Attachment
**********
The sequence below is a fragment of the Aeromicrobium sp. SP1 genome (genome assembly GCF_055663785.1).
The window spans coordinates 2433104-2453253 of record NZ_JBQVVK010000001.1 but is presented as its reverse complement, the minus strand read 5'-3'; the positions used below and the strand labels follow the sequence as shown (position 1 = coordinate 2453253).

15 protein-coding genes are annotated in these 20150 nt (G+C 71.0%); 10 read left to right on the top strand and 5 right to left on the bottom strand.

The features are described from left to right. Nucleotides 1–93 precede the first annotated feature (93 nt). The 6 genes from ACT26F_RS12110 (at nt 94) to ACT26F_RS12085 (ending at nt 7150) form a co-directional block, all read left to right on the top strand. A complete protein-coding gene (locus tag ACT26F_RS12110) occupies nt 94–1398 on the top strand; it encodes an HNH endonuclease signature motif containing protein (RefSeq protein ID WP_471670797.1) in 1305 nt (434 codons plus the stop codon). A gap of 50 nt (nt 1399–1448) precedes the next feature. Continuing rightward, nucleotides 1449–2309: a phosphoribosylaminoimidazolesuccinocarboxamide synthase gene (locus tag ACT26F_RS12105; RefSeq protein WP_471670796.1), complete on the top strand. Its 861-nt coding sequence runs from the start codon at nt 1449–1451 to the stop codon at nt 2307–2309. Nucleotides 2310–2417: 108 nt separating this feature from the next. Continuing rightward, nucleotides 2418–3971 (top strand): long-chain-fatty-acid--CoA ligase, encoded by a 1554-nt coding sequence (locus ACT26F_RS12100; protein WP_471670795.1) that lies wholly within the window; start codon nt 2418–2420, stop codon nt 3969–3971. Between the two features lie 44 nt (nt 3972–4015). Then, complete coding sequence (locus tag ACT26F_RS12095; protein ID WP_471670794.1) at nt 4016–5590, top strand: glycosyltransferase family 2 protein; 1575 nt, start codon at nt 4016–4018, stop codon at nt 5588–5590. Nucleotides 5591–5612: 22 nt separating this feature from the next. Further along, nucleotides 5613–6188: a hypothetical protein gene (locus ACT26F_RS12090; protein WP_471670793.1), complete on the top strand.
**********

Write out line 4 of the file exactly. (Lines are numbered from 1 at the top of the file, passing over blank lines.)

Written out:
The features are described from left to right. Nucleotides 1–93 precede the first annotated feature (93 nt). The 6 genes from ACT26F_RS12110 (at nt 94) to ACT26F_RS12085 (ending at nt 7150) form a co-directional block, all read left to right on the top strand. A complete protein-coding gene (locus tag ACT26F_RS12110) occupies nt 94–1398 on the top strand; it encodes an HNH endonuclease signature motif containing protein (RefSeq protein ID WP_471670797.1) in 1305 nt (434 codons plus the stop codon). A gap of 50 nt (nt 1399–1448) precedes the next feature. Continuing rightward, nucleotides 1449–2309: a phosphoribosylaminoimidazolesuccinocarboxamide synthase gene (locus tag ACT26F_RS12105; RefSeq protein WP_471670796.1), complete on the top strand. Its 861-nt coding sequence runs from the start codon at nt 1449–1451 to the stop codon at nt 2307–2309. Nucleotides 2310–2417: 108 nt separating this feature from the next. Continuing rightward, nucleotides 2418–3971 (top strand): long-chain-fatty-acid--CoA ligase, encoded by a 1554-nt coding sequence (locus ACT26F_RS12100; protein WP_471670795.1) that lies wholly within the window; start codon nt 2418–2420, stop codon nt 3969–3971. Between the two features lie 44 nt (nt 3972–4015). Then, complete coding sequence (locus tag ACT26F_RS12095; protein ID WP_471670794.1) at nt 4016–5590, top strand: glycosyltransferase family 2 protein; 1575 nt, start codon at nt 4016–4018, stop codon at nt 5588–5590. Nucleotides 5591–5612: 22 nt separating this feature from the next. Further along, nucleotides 5613–6188: a hypothetical protein gene (locus ACT26F_RS12090; protein WP_471670793.1), complete on the top strand.